Crossing the Line

Can Congress kick out Rep. Trey Radel for buying cocaine? 

Rep. Henry "Trey" Radel (R-FLA)

Rep. Trey Radel, R-Fla., has admitted to breaking the law in attempting to buy cocaine, but didn’t necessarily abuse the power of his office, so he likely won’t be expelled from the House.

Photo by Steve Nesius/Reuters

Last month, Republican Rep. Trey Radel was arrested in Washington, D.C. for attempting to buy exorbitantly priced cocaine from an undercover agent. Radel announced that he would begin intensive inpatient treatment for drug addiction and take a leave of absence, but he plans to remain in his office. Can Congress kick him out?

Yes, but it almost certainly won’t. Under Article 1, Section 5, Clause 2 of the Constitution, both houses of Congress can “punish its members for disorderly Behaviour, and, with the Concurrence of two thirds, expel a Member.” But only five members of the House have ever been expelled, three for “disloyalty” after supporting the Confederacy during the Civil War. The last House expulsion occurred in 2002, when Ohio Democratic Rep. James Traficant was kicked out after facing 63 years in prison for convictions of bribery, racketeering, and income tax evasion. The vote on Traficant’s expulsion was nearly unanimous; the sole dissenter, California Democrat Rep. Gary Condit, was facing expulsion rumors of his own after acknowledging an affair with a young intern who was later murdered.*

But congressional representatives have retained their seats after committing worse crimes. In 1856 Rep. Preston Brooks, a pro-slavery Democrat from South Carolina, brutally beat anti-slavery Sen. Charles Sumner with his cane after Sumner delivered an impassioned speech in favor of abolition. Brooks faced congressional censure, a legally toothless public condemnation, but not expulsion, and was soon re-elected to his seat with overwhelming support. Less colorfully, Ohio Republican Rep. Bob Ney clung to his seat for years while denying any connection to the Abramoff scandal, resigning only after pleading guilty to two felony charges. (Ney has since begun a second career dishing juicy gossip about John Boehner’s alleged drunken hijinks.)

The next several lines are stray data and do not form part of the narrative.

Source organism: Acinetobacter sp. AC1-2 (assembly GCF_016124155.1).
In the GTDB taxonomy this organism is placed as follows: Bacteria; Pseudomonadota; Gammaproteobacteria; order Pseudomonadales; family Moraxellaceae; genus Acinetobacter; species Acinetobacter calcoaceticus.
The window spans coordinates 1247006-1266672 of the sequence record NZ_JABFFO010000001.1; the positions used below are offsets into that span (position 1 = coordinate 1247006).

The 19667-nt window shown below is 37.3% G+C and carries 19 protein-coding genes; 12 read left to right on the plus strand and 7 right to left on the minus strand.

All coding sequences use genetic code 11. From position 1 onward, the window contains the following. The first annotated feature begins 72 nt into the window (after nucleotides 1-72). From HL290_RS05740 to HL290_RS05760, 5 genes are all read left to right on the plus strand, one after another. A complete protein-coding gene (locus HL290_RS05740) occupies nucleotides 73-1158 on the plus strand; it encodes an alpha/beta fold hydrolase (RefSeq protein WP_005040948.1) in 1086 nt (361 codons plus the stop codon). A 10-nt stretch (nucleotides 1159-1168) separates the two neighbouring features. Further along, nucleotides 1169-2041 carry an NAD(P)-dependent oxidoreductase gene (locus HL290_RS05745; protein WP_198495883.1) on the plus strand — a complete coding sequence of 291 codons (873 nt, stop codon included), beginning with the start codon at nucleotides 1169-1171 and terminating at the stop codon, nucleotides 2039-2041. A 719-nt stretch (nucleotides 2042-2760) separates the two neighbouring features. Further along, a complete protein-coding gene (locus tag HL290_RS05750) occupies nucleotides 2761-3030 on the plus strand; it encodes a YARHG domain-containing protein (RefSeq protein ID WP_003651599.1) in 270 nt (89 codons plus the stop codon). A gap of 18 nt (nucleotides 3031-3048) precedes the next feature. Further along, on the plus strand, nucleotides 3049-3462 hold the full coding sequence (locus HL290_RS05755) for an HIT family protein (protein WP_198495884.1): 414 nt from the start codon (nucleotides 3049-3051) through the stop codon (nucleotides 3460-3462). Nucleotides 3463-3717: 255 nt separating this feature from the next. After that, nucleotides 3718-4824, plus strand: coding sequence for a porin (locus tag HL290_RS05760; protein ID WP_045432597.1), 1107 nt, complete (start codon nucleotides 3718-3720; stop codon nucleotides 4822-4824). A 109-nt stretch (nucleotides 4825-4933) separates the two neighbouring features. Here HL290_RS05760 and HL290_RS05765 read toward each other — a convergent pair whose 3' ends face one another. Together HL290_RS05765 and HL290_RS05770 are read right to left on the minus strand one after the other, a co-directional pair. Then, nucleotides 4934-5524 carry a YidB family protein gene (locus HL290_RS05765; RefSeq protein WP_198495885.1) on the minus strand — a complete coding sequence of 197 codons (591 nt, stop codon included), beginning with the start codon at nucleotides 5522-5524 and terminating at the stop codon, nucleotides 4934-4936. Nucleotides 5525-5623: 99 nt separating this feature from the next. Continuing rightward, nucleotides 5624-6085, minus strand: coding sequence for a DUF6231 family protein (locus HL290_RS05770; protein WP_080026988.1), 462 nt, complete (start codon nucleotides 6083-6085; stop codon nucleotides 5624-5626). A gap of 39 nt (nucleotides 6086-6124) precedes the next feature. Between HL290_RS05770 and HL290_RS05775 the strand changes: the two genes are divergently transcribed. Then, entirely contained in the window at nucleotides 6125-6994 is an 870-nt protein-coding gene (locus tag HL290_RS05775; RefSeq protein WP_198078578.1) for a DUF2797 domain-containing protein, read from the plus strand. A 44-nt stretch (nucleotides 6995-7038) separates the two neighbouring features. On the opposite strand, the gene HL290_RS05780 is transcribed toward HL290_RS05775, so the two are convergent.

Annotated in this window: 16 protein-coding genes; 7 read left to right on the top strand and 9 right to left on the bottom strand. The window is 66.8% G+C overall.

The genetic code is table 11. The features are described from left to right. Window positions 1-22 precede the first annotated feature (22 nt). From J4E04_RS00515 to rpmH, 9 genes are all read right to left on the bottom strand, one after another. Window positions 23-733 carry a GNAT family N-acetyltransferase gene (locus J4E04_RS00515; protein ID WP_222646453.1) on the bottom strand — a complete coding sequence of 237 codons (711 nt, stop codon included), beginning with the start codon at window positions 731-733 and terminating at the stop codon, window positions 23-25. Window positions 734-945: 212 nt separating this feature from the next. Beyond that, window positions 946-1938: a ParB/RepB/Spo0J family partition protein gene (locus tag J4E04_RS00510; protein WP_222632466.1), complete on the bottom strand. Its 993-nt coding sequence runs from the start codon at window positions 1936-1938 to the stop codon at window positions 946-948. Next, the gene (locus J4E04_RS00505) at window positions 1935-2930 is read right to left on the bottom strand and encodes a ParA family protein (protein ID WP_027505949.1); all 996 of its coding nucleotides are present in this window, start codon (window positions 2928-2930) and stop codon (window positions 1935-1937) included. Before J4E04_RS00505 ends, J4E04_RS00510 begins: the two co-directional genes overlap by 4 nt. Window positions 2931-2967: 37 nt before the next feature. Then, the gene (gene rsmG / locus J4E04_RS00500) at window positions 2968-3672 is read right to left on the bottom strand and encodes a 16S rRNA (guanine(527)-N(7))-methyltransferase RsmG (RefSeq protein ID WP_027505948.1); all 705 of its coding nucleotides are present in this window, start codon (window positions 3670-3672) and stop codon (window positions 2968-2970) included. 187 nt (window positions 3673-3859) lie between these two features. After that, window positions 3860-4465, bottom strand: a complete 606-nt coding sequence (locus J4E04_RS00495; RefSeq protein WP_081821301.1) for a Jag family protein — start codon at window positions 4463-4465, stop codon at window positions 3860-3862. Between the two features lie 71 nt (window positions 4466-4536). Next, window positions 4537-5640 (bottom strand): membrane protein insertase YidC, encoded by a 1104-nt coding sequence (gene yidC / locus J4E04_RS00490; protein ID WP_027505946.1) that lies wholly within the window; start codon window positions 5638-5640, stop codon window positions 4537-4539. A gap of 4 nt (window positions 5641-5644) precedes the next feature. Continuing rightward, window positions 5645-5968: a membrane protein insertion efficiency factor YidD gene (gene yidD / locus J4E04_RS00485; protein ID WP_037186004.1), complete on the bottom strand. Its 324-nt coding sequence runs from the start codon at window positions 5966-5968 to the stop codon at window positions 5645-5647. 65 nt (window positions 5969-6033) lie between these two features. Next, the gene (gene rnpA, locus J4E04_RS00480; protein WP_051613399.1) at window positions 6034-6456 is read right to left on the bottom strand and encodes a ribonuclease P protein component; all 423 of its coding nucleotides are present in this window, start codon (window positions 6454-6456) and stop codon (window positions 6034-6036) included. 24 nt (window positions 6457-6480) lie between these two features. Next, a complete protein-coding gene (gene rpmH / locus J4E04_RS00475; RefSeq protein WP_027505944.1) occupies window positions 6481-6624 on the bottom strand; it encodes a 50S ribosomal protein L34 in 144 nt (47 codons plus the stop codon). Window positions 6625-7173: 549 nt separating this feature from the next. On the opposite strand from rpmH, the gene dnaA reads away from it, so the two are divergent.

Given the frequency of congressional scandals, one might expect a richer record of expulsions. But most disgraced public servants are wise enough to resign rather than face formal removal. Reps. Anthony Weiner, Chris Lee, and Mark Foley resigned in the wake of their respective sex scandals. So did Rep. Raymond F. Lederer, a Pennsylvania Democrat who was convicted of taking a $50,000 bribe from undercover FBI agents. (After serving prison time, Lederer found gainful employment as a roofer.) Politicians unwilling to let go of their office may face nothing worse than a vote of censure, as Rep. Charles Rangel learned in 2010.

Radel may face congressional censure, but he’s unlikely to resign—or be expelled. Radel has stated that he will “continue serving this country,” and though the House Ethics Committee will presumably examine his case, Speaker of the House John Boehner’s press secretary has insisted that Radel’s situation should be handled by the courts. Constitutionally, this decision is probably correct. The Expulsion Clause has historically been interpreted to apply only to criminal activity involving abuse of power, and while Radel pleaded guilty to criminal actions, there is no indication that he abused his official position. Legally speaking, the congressman may have crossed a line, but a cocaine conviction won’t be enough to bump him out of Congress.

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*Correction, Nov. 21, 2013: This article originally described Rep. Condit as a Republican. He is a Democrat. (Return.)